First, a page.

I feel really heartened by how many of my clients want to embrace a way of training that is based on equine biomechanics but saddened when I hear that someone has opted for the quick fix and lunged their horse in side reins. Side-reins are single straps which attach from bit to girth (or surcingle) and, so their fans claim, will help the horse to flex and achieve a proper outline, encourage straightness and softness and engage the hindquarters to promote balanced, forward movement during training. Right? Wrong!
Just because you pin your horse's head into a vertical position does not mean your horse is flexing throughout his whole body or in a 'correct outline' but unfortunately when i ask many of my new clients what the perfect outline should be, they firstly (and usually only) say 'the head will be on the vertical.' The use of side-reins highlights this popular misconception and the way many people train horses; focusing purely on the front end. I'm sure if you flick through your social media right now, you will see many horses whose heads are beautifully set on the vertical, but if you take a closer look, you'll also see that they have very small hind ends with very little muscle.
The head flexing at the poll toward a more vertical position with an arched neck should occur as a bi-product of the horse shifting his weight onto the hind end. He needs to longitudinally rotate his pelvis whilst at same time flexing his back legs so they step underneath his body which allows the wither to lift, lightening the front end. So, in order to get a biomechanically correct outline, we need to ask the horse to take more weight on the hindquarters to improve the front end, not go straight to the front of the horse and work backwards. And for a horse to learn how to balance himself and use his muscles correctly TAKES TIME!
Even though this is a fit and good looking horse there is still evidence of the negative consequences of using side reins. Note how the horse is leaning on the side reins and hollowing the back causing the saddle to lift up. The muscles on the underside of the neck are overused and tense. A flash noseband is needed to stop the horse opening his mouth and fighting the restraint of the side reins and revealing lack of true balance.
The horse's head and neck are very heavy and therefore the positioning of this part of the body is integral to the overall balance of the whole horse and as a horse works and develops he needs to be able to adjust his neck position. If instead, you use side reins that pin the horse's head and neck in a rigid fixed position, (and elastic inserts aren't any better!) his body which isn't developed enough to carry his head and neck like this naturally will find a way to evade them in ways that many people won't even notice when lunging. For example he may twist his neck and back, drop the base of his neck and back and do no end of distortions to protect his weaker muscles. The one definite outcome of side-reins is that they will force the majority of the horse's weight to be carried on the forelegs, creating the opposite of what most riders are after, a horse that is on it's forehand. Most horses will also become even heavier in the riders hands if they have leant to evade their weaker muscles by leaning on the bit or they will have opted to curl behind the bit so that you can't get a true contact at all. This latter problem is one that is very hard to correct.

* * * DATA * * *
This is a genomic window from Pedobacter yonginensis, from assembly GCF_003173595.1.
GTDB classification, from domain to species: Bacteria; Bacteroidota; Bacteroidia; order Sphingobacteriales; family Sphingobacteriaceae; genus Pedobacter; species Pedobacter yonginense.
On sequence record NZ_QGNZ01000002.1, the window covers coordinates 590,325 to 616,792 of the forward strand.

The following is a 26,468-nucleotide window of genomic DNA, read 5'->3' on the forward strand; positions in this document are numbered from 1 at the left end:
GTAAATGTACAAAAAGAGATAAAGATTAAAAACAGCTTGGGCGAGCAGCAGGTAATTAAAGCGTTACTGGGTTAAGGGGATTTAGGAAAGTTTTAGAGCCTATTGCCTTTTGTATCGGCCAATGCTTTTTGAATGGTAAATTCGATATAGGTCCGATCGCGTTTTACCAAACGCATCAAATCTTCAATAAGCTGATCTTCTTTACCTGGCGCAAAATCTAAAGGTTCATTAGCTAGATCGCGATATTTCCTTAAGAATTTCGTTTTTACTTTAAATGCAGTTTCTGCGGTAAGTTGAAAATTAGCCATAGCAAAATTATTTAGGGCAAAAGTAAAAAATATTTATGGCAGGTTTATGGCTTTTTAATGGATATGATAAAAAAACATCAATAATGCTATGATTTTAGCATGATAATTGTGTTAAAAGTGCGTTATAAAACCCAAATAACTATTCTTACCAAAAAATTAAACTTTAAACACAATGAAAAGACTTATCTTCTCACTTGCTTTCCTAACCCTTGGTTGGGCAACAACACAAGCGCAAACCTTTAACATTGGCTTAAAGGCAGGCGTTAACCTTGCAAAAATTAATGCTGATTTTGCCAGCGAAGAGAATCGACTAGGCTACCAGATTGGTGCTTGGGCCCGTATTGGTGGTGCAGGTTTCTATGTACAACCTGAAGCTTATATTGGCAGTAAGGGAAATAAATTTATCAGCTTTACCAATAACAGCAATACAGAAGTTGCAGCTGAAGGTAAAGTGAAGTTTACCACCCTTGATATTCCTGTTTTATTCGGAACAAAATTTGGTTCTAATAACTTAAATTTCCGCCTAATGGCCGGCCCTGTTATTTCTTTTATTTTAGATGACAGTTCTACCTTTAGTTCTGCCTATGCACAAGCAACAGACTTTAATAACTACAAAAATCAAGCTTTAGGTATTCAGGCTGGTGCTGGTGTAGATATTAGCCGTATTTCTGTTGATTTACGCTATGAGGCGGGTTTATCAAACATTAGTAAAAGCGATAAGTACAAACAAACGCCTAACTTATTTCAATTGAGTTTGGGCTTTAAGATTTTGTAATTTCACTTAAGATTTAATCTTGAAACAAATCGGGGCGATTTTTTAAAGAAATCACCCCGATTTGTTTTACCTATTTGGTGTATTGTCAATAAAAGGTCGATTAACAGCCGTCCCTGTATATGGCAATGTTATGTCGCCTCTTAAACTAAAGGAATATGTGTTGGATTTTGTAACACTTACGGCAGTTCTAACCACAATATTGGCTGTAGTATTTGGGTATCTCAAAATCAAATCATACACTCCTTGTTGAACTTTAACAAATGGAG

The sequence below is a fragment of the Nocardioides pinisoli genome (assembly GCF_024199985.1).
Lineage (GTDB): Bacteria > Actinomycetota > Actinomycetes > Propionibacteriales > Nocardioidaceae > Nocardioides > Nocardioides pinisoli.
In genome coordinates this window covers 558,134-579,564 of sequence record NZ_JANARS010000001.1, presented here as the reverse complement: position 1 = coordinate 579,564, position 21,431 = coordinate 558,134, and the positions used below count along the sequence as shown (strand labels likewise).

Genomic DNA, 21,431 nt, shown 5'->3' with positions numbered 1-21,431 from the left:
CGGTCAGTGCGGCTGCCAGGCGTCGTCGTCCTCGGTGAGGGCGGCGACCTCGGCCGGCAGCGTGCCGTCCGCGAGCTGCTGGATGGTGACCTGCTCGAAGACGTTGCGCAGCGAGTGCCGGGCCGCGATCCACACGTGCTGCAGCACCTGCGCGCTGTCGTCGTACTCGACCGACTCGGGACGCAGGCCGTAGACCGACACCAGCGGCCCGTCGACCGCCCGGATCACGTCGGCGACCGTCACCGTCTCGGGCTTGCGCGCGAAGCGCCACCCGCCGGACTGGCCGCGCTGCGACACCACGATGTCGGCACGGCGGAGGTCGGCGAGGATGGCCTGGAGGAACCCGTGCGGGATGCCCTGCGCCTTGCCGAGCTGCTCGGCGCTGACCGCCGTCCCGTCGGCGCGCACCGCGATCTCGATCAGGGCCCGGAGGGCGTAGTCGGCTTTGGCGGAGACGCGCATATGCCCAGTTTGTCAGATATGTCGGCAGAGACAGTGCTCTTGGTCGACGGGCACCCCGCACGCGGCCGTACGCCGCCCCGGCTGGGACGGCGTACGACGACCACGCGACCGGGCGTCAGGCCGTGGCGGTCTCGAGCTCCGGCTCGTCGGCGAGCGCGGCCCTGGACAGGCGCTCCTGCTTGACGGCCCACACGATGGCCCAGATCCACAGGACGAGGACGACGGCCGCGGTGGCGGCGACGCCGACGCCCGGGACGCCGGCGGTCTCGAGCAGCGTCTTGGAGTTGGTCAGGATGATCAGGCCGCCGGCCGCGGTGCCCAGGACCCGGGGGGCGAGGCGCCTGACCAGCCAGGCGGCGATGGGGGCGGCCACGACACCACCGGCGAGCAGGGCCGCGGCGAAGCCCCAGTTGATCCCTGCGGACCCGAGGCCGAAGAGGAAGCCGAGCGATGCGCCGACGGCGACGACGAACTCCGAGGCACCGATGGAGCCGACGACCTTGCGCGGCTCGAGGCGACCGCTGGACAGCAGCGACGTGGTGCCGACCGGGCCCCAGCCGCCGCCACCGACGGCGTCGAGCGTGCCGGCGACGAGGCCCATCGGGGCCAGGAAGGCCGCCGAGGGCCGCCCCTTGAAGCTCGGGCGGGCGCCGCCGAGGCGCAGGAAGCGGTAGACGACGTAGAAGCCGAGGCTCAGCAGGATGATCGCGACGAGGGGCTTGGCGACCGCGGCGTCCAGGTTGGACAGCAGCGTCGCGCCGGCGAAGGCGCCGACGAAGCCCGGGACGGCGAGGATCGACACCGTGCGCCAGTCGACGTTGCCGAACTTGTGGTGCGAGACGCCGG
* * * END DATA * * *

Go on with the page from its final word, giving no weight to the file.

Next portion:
Not only will a horse that is pushed onto his forehand this way be more difficult to ride, with a short, choppy stride and likely to trip, he is destined for front end lameness as well. Also, because the horse is often really driven forward so that to the untrained eye the back legs look like they are engaged (see photo above), because the pelvis isn't rotating properly, the back will protect itself by becoming stiff, which means you won't be able to achieve true collection or a good bascule over fences. But, far worse, if the hind legs aren't swinging under coupled with rotation of the pelvis, you could be sending your horse down the slippery slope towards kissing spine, SI injury and stifle problems.
So, whichever end you look at it, side-reins aren't good for your horse!
Side reins don't allow for any stretch, block suppleness and definitely don't encourage a horse to move biomechanically correctly. They also give no relief or release to the horse who is simply trying to work out what is being asked of him. This quick fix outcome will only be an unhappy horse and ultimately an unhappy owner.
My advice to any client thinking of using side reins is very clear 'PLEASE DON'T!' The key to good training is to focus firstly on the hind end and when you have the hind end working correctly, the front end will naturally fall into place. I'm a big fan of pole work as a very effective, non invasive schooling technique suitable for all ages and abilities that gets you and your horse to engage in both body and mind. It can be fun too!
Unfortunately, like most things in life, there are no quick fixes. Time, patience and a happy horse is by far the most successful route.